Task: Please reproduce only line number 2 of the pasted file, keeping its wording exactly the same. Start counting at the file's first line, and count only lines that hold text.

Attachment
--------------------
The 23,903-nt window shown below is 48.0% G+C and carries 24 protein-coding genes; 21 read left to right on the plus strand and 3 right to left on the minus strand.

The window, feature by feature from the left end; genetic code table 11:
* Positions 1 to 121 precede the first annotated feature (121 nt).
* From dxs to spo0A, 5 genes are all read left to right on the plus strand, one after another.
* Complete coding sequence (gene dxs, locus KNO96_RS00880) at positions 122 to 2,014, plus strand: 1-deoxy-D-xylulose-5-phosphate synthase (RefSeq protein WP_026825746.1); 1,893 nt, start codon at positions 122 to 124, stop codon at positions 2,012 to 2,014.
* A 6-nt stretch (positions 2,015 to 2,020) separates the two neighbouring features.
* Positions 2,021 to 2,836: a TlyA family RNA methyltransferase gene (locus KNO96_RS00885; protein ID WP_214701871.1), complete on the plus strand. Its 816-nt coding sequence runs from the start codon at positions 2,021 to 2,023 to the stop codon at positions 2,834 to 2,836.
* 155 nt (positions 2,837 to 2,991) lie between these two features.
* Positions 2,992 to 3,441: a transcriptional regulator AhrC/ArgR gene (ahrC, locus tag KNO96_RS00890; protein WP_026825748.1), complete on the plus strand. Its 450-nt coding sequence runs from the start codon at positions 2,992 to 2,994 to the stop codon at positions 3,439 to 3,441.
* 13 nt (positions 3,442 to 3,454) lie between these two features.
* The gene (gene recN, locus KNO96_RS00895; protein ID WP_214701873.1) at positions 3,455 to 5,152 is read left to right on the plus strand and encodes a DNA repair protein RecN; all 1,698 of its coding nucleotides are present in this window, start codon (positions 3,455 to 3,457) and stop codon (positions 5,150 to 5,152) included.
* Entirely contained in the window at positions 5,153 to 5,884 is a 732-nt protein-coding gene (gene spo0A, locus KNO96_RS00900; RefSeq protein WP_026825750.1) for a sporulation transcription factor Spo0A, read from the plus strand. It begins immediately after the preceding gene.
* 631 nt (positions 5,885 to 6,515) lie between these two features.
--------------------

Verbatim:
The window, feature by feature from the left end; genetic code table 11: